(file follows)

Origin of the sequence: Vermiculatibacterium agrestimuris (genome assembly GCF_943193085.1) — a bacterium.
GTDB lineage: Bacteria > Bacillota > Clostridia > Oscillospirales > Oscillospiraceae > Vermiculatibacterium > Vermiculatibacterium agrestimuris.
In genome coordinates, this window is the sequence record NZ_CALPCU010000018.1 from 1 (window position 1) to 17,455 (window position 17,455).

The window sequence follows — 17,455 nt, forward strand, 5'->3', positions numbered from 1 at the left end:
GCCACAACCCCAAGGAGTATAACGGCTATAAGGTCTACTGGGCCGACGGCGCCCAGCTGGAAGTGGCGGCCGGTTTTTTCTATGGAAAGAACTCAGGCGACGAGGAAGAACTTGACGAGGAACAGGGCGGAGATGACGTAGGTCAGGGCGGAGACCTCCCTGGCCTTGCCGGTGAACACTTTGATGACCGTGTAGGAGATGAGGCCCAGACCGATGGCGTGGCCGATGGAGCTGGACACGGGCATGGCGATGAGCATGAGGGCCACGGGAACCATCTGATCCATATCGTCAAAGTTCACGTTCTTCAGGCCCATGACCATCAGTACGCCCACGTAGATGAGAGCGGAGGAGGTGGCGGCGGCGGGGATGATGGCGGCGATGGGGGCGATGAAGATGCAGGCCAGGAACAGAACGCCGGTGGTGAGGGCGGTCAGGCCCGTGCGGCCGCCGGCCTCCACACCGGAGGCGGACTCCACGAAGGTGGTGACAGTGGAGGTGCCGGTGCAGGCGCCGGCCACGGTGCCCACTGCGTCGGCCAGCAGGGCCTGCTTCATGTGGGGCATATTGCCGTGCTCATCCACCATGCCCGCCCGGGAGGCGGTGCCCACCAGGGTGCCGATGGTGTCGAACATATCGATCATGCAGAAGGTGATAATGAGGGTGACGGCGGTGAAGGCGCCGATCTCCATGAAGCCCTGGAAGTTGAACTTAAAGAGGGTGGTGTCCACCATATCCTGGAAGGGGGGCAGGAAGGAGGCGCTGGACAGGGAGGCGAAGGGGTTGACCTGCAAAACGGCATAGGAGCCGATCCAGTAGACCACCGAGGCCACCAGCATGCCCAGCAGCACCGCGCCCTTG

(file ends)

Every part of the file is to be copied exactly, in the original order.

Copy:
Origin of the sequence: Vermiculatibacterium agrestimuris (genome assembly GCF_943193085.1) — a bacterium.
GTDB lineage: Bacteria > Bacillota > Clostridia > Oscillospirales > Oscillospiraceae > Vermiculatibacterium > Vermiculatibacterium agrestimuris.
In genome coordinates, this window is the sequence record NZ_CALPCU010000018.1 from 1 (window position 1) to 17,455 (window position 17,455).

The window sequence follows — 17,455 nt, forward strand, 5'->3', positions numbered from 1 at the left end:
GCCACAACCCCAAGGAGTATAACGGCTATAAGGTCTACTGGGCCGACGGCGCCCAGCTGGAAGTGGCGGCCGGTTTTTTCTATGGAAAGAACTCAGGCGACGAGGAAGAACTTGACGAGGAACAGGGCGGAGATGACGTAGGTCAGGGCGGAGACCTCCCTGGCCTTGCCGGTGAACACTTTGATGACCGTGTAGGAGATGAGGCCCAGACCGATGGCGTGGCCGATGGAGCTGGACACGGGCATGGCGATGAGCATGAGGGCCACGGGAACCATCTGATCCATATCGTCAAAGTTCACGTTCTTCAGGCCCATGACCATCAGTACGCCCACGTAGATGAGAGCGGAGGAGGTGGCGGCGGCGGGGATGATGGCGGCGATGGGGGCGATGAAGATGCAGGCCAGGAACAGAACGCCGGTGGTGAGGGCGGTCAGGCCCGTGCGGCCGCCGGCCTCCACACCGGAGGCGGACTCCACGAAGGTGGTGACAGTGGAGGTGCCGGTGCAGGCGCCGGCCACGGTGCCCACTGCGTCGGCCAGCAGGGCCTGCTTCATGTGGGGCATATTGCCGTGCTCATCCACCATGCCCGCCCGGGAGGCGGTGCCCACCAGGGTGCCGATGGTGTCGAACATATCGATCATGCAGAAGGTGATAATGAGGGTGACGGCGGTGAAGGCGCCGATCTCCATGAAGCCCTGGAAGTTGAACTTAAAGAGGGTGGTGTCCACCATATCCTGGAAGGGGGGCAGGAAGGAGGCGCTGGACAGGGAGGCGAAGGGGTTGACCTGCAAAACGGCATAGGAGCCGATCCAGTAGACCACCGAGGCCACCAGCATGCCCAGCAGCACCGCGCCCTTG